SAN FRANCISCO, Feb. 19, 2016 /PRNewswire/ -- Did you know that 2/3 of the 5.5 million Americans currently suffering from Alzheimer's disease are women? TV star Linda Gray (Sue Ellen Ewing from CBS-TV's "Dallas") experienced the disease first hand, affecting both her mother and a close friend. This has inspired Linda to join a new, national public service announcement (PSA) campaign to help find a treatment for Alzheimer's disease by 2025. The PSA encourages people across the country to join in the fight for a cure by registering online at www.brainhealthregistry.org.
#GrayMatters is part of a national campaign led by Global Alzheimer's Platform Foundation in partnership with UC San Francisco's online Brain Health Registry. The initiative's goal is to grow a registry of potential Alzheimer's clinical trial candidates and accelerate a treatment for Alzheimer's disease by 2025. Encouraging enrollment for these trials has been a major barrier in researching Alzheimer's treatment to date, across both sexes and diverse populations. The effort also includes support from major medical institutions across the country, including UCSF, researchers at Harvard Medical School, Emory University Alzheimer's Disease Research Center, Alpert Medical School of Brown University, Cleveland Clinic's Lou Ruvo Center for Brain Health, Banner Alzheimer's Institute, Baylor University, and Washington University in St. Louis.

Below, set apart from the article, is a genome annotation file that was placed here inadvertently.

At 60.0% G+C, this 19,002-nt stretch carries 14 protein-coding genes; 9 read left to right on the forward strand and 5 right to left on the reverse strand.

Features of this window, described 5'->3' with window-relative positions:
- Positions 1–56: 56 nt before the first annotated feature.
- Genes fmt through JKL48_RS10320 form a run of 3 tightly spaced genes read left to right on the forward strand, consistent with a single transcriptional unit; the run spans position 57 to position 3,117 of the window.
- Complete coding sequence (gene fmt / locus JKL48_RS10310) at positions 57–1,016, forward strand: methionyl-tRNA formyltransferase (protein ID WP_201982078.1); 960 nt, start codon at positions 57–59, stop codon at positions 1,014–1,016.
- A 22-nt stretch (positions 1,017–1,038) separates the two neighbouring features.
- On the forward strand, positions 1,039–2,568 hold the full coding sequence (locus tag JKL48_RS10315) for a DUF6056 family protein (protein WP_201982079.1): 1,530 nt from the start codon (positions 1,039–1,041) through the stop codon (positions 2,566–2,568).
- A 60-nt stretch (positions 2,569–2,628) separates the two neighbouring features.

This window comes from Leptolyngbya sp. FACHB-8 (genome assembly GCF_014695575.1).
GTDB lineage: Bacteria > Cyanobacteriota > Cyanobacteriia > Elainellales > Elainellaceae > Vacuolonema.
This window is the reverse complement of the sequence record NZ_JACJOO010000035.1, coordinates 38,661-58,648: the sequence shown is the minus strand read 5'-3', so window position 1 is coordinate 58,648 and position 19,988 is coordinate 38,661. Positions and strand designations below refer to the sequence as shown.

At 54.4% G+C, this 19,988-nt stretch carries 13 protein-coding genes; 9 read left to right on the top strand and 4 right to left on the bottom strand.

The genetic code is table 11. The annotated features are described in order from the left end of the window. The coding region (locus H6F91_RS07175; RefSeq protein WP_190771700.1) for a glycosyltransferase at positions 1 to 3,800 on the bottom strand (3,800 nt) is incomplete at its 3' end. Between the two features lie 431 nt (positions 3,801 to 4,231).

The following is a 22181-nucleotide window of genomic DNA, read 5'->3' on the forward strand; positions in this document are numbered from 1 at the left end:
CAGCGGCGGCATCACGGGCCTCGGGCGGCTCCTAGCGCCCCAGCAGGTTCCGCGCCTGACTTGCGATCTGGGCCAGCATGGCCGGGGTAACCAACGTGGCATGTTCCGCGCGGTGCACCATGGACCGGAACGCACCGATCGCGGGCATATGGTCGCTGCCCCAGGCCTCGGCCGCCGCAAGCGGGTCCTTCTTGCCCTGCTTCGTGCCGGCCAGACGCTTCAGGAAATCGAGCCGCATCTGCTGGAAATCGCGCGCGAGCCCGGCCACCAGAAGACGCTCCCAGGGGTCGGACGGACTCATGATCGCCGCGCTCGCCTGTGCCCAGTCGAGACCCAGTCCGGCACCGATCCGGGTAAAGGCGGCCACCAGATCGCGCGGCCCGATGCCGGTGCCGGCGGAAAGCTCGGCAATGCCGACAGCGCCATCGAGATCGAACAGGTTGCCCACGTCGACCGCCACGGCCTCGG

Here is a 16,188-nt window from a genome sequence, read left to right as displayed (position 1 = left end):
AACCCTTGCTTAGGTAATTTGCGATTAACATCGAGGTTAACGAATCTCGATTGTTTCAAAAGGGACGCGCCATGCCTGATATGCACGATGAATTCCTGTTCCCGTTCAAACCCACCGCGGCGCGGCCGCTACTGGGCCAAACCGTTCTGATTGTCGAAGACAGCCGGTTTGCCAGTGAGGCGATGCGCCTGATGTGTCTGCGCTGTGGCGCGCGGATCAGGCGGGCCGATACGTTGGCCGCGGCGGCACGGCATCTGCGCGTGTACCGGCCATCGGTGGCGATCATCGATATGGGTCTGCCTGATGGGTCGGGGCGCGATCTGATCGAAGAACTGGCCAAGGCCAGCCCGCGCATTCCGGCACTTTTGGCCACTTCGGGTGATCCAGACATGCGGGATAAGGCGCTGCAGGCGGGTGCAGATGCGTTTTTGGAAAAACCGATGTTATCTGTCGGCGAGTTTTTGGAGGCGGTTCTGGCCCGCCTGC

"I lost my mother and a dear friend to Alzheimer's disease," explained Ms. Gray, "and wanted to do something to help. The wife of my dear friend Larry Hagman is suffering from Alzheimer's, and when he passed, she did not even know it. This heartbreaking story is being repeated in homes across America, and now there is something all Americans can do to help. The Brain Health Registry is a free, online platform that collects data about members to help speed clinical trials with the goal of finding a treatment by 2025. I'm doing my part and am asking everyone to join this noble effort."
"I'd never heard of this disease until it struck my mother-in-law," said George Vradenburg, Chairman of Global Alzheimer's Platform and UsAgainstAlzheimer's. "Then I saw it up close and personal: how frightening it is to the victim and what it does to a family as the relationships splinter and falter. Our aggressive goal of finding a treatment by 2025 can only be achieved with a true team effort, and we are always looking for new champions. Who could ever forget watching Linda Gray on 'Dallas' and when she offered to lend her voice to our cause, we were thrilled. Beating Alzheimer's is a team sport."
Join the Cause
Those who wish to help in the fight against Alzheimer's disease can register free at www.brainhealthregistry.org and help spread the word using #BeatAlzheimers.
- Nearly 2/3 of the 5.5 million Americans suffering from Alzheimer's are women.
- More than 500,000 people die from Alzheimer's disease each year.
- Alzheimer's is not just a disease of old age – 200,000 people in their 30s, 40s and 50s have early onset Alzheimer's disease.
- 44 million people worldwide are currently living with Alzheimer's disease dementia.
- 135 million people will be living with Alzheimer's disease dementia by 2050 if aggressive and effective action isn't taken now.